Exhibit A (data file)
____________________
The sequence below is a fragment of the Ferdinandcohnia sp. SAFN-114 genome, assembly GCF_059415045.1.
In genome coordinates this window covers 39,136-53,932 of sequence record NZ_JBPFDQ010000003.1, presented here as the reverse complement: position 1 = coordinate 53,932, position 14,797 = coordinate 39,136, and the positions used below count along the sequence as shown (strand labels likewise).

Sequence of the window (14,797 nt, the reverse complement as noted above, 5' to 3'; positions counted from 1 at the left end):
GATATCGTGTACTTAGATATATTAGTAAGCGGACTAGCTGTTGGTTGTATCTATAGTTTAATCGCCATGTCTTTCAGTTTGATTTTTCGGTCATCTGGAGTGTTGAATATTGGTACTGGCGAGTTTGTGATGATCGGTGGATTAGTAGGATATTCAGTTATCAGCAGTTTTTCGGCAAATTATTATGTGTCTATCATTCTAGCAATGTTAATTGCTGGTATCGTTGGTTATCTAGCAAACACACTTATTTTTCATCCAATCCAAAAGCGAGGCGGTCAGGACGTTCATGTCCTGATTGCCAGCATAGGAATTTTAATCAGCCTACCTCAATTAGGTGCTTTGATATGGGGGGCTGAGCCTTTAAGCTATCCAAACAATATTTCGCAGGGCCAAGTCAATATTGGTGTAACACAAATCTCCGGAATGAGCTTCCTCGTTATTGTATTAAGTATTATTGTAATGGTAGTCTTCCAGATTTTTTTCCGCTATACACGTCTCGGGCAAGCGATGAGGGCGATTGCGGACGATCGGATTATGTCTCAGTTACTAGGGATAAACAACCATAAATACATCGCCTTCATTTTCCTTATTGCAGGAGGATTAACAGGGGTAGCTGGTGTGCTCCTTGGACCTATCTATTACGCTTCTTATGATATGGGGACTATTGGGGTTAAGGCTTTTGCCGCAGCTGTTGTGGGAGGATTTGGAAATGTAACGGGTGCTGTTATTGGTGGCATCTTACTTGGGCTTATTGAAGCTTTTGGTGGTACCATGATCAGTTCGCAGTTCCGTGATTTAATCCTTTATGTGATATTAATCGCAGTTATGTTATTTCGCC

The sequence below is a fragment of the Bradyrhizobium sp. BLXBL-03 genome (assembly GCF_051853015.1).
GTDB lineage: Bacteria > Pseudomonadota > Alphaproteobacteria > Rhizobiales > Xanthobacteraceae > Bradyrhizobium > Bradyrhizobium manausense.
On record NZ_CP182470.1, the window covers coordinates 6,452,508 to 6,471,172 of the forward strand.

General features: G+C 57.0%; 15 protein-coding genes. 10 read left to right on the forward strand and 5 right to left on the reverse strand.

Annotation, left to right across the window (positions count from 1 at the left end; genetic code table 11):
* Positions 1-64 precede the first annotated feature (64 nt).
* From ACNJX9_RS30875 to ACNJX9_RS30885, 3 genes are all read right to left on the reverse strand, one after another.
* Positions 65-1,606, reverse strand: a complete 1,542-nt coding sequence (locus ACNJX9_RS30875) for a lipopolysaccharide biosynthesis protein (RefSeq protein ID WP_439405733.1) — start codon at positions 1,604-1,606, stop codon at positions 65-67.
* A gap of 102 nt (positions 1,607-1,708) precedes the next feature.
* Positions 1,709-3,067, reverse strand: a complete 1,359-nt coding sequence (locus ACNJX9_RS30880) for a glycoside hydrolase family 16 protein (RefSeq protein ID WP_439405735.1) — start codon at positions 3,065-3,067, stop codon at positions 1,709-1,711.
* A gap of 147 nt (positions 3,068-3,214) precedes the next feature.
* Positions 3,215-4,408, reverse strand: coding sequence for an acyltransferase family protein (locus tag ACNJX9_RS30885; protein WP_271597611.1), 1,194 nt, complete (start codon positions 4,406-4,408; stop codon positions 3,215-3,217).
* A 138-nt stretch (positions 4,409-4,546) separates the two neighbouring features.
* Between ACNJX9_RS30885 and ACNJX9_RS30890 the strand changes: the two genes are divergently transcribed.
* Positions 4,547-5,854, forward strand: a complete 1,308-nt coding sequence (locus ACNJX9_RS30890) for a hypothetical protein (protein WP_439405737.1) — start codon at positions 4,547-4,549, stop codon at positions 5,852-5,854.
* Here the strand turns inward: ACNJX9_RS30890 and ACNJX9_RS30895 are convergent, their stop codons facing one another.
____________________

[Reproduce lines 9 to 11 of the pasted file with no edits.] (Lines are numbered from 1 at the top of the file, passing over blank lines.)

Annotation, left to right across the window (positions count from 1 at the left end; genetic code table 11):
* Positions 1-64 precede the first annotated feature (64 nt).
* From ACNJX9_RS30875 to ACNJX9_RS30885, 3 genes are all read right to left on the reverse strand, one after another.